Freedom vs. fatalism

“Civilisation” implies so much that defies definition, but is instantly recognisable. So here is an attempt to illustrate by a literary example what seems to us to be worth defending

What does Standpoint stand for? That’s easy: Western civilisation. But what is that? Harder to say. Judaeo-Christian values; high culture; freedom and democracy; the rule of law; the nation state. All of these, certainly. Yet “civilisation” implies so much more — so much that defies definition, but is instantly recognisable. So here is an attempt to illustrate by a literary example what seems to us to be worth defending.

Berlin Alexanderplatz by Alfred Döblin is one of the great novels of the last century. It has just been retranslated for Penguin Classics by Michael Hofmann. It tells the story of Franz Biberkopf, whose ordeal transforms him from a loveable rogue, an ex-con determined to go straight, into a tragic anti-hero. He loses his arm when he is thrown out of a car and run over; later the prostitute he loves, Mieze (“Mitzi” in Hofmann’s version), is murdered. The same sadist, Reinhold, is responsible for both crimes, yet Franz is too crushed even to seek revenge. He hits rock bottom, longs for death, but survives and gets an honest job. The coda is ambivalent: freedom beckons, the old world is doomed, but drums beat: “We’re marching into war . . .”

Döblin’s epic is justly celebrated as a portrait of Berlin, the most protean of modern European capitals, and as a journey into the belly of the modern Babylon. Published in 1929, a few years after Joyce’s Ulysses, with which it is often compared, Berlin Alexanderplatz is written as a delta of streams of consciousness, the narrative fluctuating between past and present tenses, interrupted by all manner of ephemera culled from the press, from letters and diaries, advertisements and popular music: a photomontage of urban existence. Mieze’s murder is a surreal sequence that reminds us of the Jack the Ripper scene in Alban Berg’s Lulu, also begun in 1929; her killer, Reinhold, is reminiscent of Mack the Knife in Brecht’s Threepenny Opera (1928).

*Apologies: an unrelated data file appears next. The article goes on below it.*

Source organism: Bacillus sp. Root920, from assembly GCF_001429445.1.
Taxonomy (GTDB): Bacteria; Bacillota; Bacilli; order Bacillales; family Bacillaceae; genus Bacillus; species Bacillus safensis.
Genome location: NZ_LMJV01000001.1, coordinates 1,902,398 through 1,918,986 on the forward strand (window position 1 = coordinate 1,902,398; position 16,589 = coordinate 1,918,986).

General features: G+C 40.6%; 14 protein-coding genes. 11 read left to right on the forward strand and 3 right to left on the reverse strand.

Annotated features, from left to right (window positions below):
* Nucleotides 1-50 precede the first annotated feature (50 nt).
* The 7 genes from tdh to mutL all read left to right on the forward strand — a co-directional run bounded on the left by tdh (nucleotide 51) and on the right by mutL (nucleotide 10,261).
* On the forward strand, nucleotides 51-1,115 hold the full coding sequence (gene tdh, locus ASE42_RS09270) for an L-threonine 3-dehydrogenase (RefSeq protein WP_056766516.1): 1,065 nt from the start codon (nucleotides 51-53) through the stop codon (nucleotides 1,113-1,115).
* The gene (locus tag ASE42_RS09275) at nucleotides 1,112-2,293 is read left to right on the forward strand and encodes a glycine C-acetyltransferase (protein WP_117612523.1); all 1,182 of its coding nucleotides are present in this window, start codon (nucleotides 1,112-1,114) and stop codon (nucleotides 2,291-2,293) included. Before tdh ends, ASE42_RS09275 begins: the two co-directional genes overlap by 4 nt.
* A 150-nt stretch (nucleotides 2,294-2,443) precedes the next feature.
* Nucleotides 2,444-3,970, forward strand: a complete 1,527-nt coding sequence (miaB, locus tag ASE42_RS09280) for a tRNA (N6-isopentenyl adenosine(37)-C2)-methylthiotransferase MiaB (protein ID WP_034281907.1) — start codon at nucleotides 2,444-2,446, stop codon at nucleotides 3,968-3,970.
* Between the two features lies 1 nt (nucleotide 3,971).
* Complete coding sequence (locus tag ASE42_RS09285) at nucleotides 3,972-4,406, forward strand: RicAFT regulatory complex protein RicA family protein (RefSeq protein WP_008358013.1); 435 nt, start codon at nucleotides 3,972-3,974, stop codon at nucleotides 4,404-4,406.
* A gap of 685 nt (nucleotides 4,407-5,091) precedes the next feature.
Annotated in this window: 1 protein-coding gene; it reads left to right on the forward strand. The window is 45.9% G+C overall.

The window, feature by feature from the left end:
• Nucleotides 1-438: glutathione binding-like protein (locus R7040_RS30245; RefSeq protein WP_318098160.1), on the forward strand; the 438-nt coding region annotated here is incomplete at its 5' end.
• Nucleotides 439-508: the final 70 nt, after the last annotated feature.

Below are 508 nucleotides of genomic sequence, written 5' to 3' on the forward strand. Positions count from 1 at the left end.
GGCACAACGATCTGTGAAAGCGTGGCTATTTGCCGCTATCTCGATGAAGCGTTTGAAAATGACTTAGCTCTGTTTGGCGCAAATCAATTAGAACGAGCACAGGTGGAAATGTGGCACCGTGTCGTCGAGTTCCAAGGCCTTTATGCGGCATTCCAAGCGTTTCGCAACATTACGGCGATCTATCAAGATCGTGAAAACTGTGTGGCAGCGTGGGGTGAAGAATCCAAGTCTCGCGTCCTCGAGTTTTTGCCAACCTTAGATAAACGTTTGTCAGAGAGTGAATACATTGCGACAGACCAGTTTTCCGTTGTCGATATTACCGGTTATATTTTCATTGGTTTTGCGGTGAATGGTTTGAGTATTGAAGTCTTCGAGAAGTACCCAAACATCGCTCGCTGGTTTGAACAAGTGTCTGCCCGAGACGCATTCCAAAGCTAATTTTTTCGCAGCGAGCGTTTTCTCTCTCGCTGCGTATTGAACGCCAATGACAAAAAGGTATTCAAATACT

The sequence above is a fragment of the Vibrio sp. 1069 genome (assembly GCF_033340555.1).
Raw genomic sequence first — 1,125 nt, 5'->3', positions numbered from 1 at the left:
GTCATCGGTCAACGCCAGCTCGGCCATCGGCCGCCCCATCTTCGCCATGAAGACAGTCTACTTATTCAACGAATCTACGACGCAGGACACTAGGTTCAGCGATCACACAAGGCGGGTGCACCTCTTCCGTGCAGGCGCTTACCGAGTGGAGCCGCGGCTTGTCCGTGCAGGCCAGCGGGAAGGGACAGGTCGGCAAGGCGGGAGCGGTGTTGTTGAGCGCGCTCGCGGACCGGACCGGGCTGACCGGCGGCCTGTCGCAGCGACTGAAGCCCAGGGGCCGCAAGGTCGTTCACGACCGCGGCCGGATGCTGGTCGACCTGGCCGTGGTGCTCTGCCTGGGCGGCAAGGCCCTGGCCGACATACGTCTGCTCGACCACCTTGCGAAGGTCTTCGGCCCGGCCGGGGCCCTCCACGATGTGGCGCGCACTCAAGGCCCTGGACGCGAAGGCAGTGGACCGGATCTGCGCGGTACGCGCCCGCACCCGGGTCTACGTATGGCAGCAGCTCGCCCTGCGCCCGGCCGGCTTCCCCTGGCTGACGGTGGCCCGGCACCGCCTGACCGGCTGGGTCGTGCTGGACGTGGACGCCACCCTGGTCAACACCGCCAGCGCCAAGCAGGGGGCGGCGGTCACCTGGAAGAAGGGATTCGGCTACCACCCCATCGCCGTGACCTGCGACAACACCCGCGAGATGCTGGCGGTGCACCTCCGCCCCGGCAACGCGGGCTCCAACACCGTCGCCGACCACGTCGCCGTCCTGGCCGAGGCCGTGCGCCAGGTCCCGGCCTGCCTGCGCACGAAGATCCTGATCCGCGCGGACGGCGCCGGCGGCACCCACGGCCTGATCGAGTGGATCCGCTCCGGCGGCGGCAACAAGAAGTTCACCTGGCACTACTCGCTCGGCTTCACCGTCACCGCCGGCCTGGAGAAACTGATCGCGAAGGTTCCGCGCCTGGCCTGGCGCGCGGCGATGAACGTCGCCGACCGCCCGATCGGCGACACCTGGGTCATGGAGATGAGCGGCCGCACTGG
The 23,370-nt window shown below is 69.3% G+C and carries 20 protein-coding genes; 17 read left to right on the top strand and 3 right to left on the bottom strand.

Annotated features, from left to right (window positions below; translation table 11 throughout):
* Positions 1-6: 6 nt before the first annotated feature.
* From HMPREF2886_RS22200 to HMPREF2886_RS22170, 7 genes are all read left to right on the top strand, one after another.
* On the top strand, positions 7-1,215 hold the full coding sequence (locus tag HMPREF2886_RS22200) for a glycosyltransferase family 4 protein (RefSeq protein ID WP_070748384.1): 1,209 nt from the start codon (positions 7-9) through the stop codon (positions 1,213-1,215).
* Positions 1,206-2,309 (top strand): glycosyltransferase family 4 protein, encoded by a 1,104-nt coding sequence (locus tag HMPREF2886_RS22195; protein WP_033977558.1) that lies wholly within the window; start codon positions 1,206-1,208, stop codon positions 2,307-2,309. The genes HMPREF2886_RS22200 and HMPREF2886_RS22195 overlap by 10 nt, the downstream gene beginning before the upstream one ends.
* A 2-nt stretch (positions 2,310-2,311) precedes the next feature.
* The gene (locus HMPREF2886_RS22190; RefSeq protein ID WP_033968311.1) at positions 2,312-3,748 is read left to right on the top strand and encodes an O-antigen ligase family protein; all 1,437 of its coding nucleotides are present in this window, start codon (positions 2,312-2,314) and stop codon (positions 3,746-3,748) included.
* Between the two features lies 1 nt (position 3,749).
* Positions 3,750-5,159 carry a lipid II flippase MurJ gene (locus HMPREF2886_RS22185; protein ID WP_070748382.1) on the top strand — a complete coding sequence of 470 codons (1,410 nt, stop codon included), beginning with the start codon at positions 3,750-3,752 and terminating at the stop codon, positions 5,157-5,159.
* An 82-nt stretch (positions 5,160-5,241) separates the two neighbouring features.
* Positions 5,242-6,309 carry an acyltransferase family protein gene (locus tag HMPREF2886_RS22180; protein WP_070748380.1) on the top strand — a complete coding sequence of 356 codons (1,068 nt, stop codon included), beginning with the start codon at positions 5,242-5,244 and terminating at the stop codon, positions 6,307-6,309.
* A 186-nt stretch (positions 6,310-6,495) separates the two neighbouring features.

In the background is Döblin. A doctor and psychiatrist in a poor neighbourhood, his literary ambitions thwarted by his publisher Samuel Fischer, struggling to support a wife and four children on his meagre earnings, but a man possessed by his mission to record the sights and sounds of the city, and especially the underworld of prostitution and crime. A passionate supporter of the Weimar Republic, he resigned from the Social Democratic Party, disillusioned by corruption, injustice and the increasingly obvious German love affair with Hitler. There were too few Biberkopfs to stop the Nazis.